3 years ago

https://www.duolingo.com/JamesTWils
JamesTWils
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According to Hungarian etymological dictionaries, the Hungarian word for wine, bor, derives from Old Turkic and the word can be found in Uyghur (the medieval language, I think, not the modern one), Kipchak, and Cuman, so there was a word for wine in older Turkic languages. Of course, wine was cultivated in the Caucasus, in Crimea, and I think for quite a long time in Iran, and there was a brisk trade in it throughout Central Asia, so I would have been surprised if they did not have such a word.

3 years ago

https://www.duolingo.com/sXJaimeXs

You are right

1 day ago

https://www.duolingo.com/DyedBison
DyedBison
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A little off-topic, but I got curious: it appears Persian "mey" and English "mead" have a common ancestor -- https://en.wiktionary.org/wiki/Appendix:Proto-Indo-European/m%C3%A9d%CA%B0u

3 years ago

https://www.duolingo.com/AnCatDubh
AnCatDubh
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Would Erdogan and his voters agree? :Þ

3 years ago

https://www.duolingo.com/Selcen_Ozturk
Selcen_Ozturk
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everyone has to officially agree with the current constitution :)

3 years ago

https://www.duolingo.com/Gntu9
Gntu9
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of thug life veru hu veru hu veru huud at

11 months ago

https://www.duolingo.com/JoannaKilanska

The vast majority of Turks, including the most of observant Muslims, are more than happy to live in a secular state. They have seen what happened to Iran, Iraq and Syria when religious preachers got too much influence and power.

6 months ago

https://www.duolingo.com/Ahnaqsh
Ahnaqsh
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Yes, interesting. :)

A small note, though: The word "sharab" means "a drink" in Arabic. The Arabic word for "he drank" is "shariba"

3 years ago

https://www.duolingo.com/AnCatDubh
AnCatDubh
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Right! My Arabic is rusty... I majored in it in high school (I’m from Israel), but that was years ago...

3 years ago

https://www.duolingo.com/Hsn626796
Hsn626796
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The common term to indicate an alcoholic beverage in arabic is "mashrūb". However, "sharāb" usually refers to any regular liquid you might drink.

2 years ago

https://www.duolingo.com/andjre

I answered "They drink the wine"....why is it wrong?? O means he/she/it/THAT?? Içer refers to he/she/it drinks and they drink?? I m confused now with O!! I though that=şu ?? and O=he/she/it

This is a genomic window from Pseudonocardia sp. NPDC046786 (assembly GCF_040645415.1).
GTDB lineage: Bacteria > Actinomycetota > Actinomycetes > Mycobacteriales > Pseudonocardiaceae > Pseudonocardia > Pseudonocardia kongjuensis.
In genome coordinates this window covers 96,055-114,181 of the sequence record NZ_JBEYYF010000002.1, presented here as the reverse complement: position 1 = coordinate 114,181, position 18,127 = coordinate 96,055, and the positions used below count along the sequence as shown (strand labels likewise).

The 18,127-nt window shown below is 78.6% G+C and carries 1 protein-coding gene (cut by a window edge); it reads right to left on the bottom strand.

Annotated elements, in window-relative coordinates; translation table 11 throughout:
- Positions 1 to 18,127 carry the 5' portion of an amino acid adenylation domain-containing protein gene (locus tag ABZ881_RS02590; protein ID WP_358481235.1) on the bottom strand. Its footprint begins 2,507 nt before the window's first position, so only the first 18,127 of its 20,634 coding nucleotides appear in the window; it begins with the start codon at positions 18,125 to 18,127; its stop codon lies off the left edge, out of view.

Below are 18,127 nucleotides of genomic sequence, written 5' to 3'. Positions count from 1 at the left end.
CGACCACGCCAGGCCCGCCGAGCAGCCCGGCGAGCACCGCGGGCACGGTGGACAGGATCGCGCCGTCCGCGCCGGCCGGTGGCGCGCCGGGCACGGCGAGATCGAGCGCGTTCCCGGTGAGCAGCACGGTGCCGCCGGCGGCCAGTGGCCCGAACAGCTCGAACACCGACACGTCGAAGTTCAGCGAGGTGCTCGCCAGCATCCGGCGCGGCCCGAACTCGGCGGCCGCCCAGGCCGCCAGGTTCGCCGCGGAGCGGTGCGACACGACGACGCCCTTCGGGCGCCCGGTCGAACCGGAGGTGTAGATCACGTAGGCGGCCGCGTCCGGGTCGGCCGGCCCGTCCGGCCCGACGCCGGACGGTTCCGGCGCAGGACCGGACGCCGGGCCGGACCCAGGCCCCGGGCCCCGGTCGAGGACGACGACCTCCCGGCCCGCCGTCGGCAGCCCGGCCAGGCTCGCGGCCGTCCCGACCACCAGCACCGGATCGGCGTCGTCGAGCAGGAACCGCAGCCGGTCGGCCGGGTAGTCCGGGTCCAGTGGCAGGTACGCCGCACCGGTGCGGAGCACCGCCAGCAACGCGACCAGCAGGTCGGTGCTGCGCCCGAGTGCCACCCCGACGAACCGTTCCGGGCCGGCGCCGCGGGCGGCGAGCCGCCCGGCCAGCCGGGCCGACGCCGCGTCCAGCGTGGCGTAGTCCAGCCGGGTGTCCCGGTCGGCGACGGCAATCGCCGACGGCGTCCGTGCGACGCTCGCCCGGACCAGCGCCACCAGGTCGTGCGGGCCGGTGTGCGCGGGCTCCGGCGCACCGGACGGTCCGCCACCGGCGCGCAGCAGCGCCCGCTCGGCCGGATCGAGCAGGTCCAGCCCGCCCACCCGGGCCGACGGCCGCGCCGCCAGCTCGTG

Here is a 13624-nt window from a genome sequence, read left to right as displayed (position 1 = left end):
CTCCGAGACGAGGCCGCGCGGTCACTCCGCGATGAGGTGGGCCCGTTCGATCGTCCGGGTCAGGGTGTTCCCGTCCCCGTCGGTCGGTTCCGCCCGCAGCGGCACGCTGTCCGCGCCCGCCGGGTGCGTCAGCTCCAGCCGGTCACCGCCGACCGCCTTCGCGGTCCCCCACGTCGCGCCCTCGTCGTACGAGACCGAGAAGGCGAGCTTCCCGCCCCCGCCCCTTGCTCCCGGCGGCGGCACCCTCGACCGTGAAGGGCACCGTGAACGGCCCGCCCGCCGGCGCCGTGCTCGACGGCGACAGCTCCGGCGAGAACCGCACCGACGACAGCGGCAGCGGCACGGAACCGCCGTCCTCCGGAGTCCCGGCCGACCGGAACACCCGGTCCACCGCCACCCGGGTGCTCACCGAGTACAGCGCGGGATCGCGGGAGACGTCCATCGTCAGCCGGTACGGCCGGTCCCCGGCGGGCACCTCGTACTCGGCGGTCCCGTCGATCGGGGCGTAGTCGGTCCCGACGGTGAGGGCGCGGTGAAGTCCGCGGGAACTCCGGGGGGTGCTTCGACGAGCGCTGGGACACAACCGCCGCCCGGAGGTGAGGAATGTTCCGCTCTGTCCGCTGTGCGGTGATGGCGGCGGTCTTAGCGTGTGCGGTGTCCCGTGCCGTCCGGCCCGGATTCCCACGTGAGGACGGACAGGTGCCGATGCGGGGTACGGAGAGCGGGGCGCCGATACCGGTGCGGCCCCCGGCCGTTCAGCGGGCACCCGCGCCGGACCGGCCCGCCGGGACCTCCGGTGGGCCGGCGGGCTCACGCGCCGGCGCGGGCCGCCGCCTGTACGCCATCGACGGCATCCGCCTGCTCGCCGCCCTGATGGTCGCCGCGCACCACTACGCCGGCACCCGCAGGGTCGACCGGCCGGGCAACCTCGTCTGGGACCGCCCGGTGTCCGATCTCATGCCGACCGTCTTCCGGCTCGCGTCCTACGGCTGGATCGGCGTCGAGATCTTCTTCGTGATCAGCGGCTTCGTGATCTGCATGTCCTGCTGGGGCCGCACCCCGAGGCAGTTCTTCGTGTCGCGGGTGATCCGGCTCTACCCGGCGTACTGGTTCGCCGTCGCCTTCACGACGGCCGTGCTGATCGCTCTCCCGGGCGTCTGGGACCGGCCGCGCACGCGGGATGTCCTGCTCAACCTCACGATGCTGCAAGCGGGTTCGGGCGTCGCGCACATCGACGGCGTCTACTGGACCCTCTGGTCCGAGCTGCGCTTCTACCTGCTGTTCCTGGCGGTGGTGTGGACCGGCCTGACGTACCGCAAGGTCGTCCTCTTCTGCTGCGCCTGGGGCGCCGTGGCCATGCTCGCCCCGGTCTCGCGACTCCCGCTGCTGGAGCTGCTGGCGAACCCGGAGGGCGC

2 years ago

https://www.duolingo.com/ChiBegam

he/she/it=O

BUT

They=Onlar

1 year ago

https://www.duolingo.com/JamesTWils
JamesTWils
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The comma is used to specify that it must be he/she/it here.

2 years ago

https://www.duolingo.com/JaMaTaBa

Just a small question, how do you know whether it is a he or a she? Is it indicated by the comma or can it be referred to as anything.

3 years ago

https://www.duolingo.com/Selcen_Ozturk
Selcen_Ozturk
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you don't, Turkish has no grammatical gender.

3 years ago

https://www.duolingo.com/Gntu9
Gntu9
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kanser etti beni ne the sı ya

11 months ago

https://www.duolingo.com/myriam853975

Why ekmek is written ekmeği not ekmeki?

6 months ago

https://www.duolingo.com/ahmed685708

(The) doesn't come with food!!! Why there is (the) everywhere!

1 year ago

https://www.duolingo.com/JamesTWils
JamesTWils
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Yes, in English, we use "the" when referring to a particular dish. Thus, I might very well say "Please pass the wine," meaning the specific bottle of wine we have at the table, though I would say "Will you buy wine for dinner," not specifying a particular wine. This is true of every other food as well, e.g. "Do you like the rice?" "My wife baked the chicken, but I poached the fish," etc. Apparently, this definite sense is achieved in Turkish, only for the object of a verb, with this definite object ending.

1 year ago

https://www.duolingo.com/_zuzu_fit

Why is there a comma after the 'he'?

2 years ago

https://www.duolingo.com/obado
obadoPlus
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Read the first 2 posts

2 years ago